Yarrow

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Common Name Yarrow
Latin Name Achillea millifolium
Family Compositae
Part Used Aerial parts ( top 6 inches of flowering plants)
Gathering Time When flowering
Constituents Volatile oil, flavonoids, tannins, bitter alkaloid
Actions Diaphoretic, hypotensive, astringent, anti-catarrhal, emmenagogue, hepatic, stimulant, tonic
Common Uses Aids in fevers by promoting perspiration, lowers blood pressure due to dilation of peripheral blood vessels, acts as a bitter in aiding digestion, antiseptic to the urinary tract, styptic both externally and internally within the G.I. tract, anti-diarrheal
Contraindications Taken internally over a long period of time - may interfere with vitamin and mineral absorption, constipation. Avoid during pregnancy.
Possible Drug Interactions May potentiate anti-hypertensive medications.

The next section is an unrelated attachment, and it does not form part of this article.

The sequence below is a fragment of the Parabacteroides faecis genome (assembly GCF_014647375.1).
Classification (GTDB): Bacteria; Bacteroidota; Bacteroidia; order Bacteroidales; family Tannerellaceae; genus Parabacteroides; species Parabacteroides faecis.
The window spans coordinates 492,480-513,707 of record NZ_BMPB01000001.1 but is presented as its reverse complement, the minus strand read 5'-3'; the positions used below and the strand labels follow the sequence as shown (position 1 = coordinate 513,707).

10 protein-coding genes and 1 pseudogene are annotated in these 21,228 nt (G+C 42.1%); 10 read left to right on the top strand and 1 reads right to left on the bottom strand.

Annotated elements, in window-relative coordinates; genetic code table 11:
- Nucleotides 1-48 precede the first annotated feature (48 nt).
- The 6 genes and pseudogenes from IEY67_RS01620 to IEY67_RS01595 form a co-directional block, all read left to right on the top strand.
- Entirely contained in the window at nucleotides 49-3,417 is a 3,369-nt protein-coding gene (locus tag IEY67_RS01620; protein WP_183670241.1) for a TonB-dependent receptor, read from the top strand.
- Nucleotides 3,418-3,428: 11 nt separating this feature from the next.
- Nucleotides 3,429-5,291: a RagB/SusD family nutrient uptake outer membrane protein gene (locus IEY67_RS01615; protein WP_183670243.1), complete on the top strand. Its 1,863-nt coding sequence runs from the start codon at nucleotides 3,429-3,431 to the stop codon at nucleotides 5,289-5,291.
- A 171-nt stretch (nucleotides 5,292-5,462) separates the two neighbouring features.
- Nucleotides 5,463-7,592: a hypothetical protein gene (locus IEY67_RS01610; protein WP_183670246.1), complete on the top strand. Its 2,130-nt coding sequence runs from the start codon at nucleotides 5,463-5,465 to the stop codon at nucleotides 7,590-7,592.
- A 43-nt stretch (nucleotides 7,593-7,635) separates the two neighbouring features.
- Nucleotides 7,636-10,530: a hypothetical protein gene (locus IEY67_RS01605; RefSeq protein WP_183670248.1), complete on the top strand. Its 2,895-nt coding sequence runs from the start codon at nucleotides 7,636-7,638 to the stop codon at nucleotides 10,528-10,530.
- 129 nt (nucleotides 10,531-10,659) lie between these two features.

Overdose Symptoms Unknown

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Disclosure:
The material in this section is provided for educational purposes only. Consult your own physician regarding the use of any herbs with respect to your symptoms or medical condition. Never attempt to self-diagnose and treat. It is the responsibility of a licensed health care practitioner to determine best dosages and treatment. The study of medicinal herbs is an ever-changing body of knowledge. Readers are encouraged to consult referenced material for the latest scientific evidence regarding herbal actions.